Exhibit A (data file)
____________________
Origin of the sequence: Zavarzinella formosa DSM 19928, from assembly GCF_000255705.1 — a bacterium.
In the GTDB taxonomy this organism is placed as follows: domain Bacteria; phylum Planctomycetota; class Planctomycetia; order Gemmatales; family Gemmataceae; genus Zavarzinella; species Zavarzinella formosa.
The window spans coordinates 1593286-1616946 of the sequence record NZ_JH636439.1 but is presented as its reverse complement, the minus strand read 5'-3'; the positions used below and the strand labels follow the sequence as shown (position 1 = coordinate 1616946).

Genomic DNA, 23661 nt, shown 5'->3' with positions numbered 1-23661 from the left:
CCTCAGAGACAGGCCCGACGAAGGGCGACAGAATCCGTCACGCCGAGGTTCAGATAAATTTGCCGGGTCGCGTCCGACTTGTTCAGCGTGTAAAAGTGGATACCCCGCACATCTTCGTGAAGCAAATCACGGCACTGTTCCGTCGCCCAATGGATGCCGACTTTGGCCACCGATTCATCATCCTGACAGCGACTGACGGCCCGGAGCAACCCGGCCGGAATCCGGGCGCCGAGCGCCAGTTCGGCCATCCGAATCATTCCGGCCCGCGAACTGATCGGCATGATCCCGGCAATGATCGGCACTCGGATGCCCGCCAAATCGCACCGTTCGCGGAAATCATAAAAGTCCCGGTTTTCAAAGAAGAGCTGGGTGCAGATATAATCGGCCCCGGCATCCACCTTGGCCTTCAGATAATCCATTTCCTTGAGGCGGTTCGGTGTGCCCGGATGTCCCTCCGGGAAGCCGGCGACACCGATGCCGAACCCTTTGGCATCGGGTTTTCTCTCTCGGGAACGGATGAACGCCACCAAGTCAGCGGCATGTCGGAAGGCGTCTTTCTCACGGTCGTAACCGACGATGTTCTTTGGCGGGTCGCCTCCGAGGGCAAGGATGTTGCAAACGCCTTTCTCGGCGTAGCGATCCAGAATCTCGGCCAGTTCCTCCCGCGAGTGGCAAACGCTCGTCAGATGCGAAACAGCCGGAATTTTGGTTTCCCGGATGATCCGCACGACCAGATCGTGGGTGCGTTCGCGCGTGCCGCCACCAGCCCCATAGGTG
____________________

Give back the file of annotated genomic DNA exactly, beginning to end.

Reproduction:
Origin of the sequence: Zavarzinella formosa DSM 19928, from assembly GCF_000255705.1 — a bacterium.
In the GTDB taxonomy this organism is placed as follows: domain Bacteria; phylum Planctomycetota; class Planctomycetia; order Gemmatales; family Gemmataceae; genus Zavarzinella; species Zavarzinella formosa.
The window spans coordinates 1593286-1616946 of the sequence record NZ_JH636439.1 but is presented as its reverse complement, the minus strand read 5'-3'; the positions used below and the strand labels follow the sequence as shown (position 1 = coordinate 1616946).

Genomic DNA, 23661 nt, shown 5'->3' with positions numbered 1-23661 from the left:
CCTCAGAGACAGGCCCGACGAAGGGCGACAGAATCCGTCACGCCGAGGTTCAGATAAATTTGCCGGGTCGCGTCCGACTTGTTCAGCGTGTAAAAGTGGATACCCCGCACATCTTCGTGAAGCAAATCACGGCACTGTTCCGTCGCCCAATGGATGCCGACTTTGGCCACCGATTCATCATCCTGACAGCGACTGACGGCCCGGAGCAACCCGGCCGGAATCCGGGCGCCGAGCGCCAGTTCGGCCATCCGAATCATTCCGGCCCGCGAACTGATCGGCATGATCCCGGCAATGATCGGCACTCGGATGCCCGCCAAATCGCACCGTTCGCGGAAATCATAAAAGTCCCGGTTTTCAAAGAAGAGCTGGGTGCAGATATAATCGGCCCCGGCATCCACCTTGGCCTTCAGATAATCCATTTCCTTGAGGCGGTTCGGTGTGCCCGGATGTCCCTCCGGGAAGCCGGCGACACCGATGCCGAACCCTTTGGCATCGGGTTTTCTCTCTCGGGAACGGATGAACGCCACCAAGTCAGCGGCATGTCGGAAGGCGTCTTTCTCACGGTCGTAACCGACGATGTTCTTTGGCGGGTCGCCTCCGAGGGCAAGGATGTTGCAAACGCCTTTCTCGGCGTAGCGATCCAGAATCTCGGCCAGTTCCTCCCGCGAGTGGCAAACGCTCGTCAGATGCGAAACAGCCGGAATTTTGGTTTCCCGGATGATCCGCACGACCAGATCGTGGGTGCGTTCGCGCGTGCCGCCACCAGCCCCATAGGTG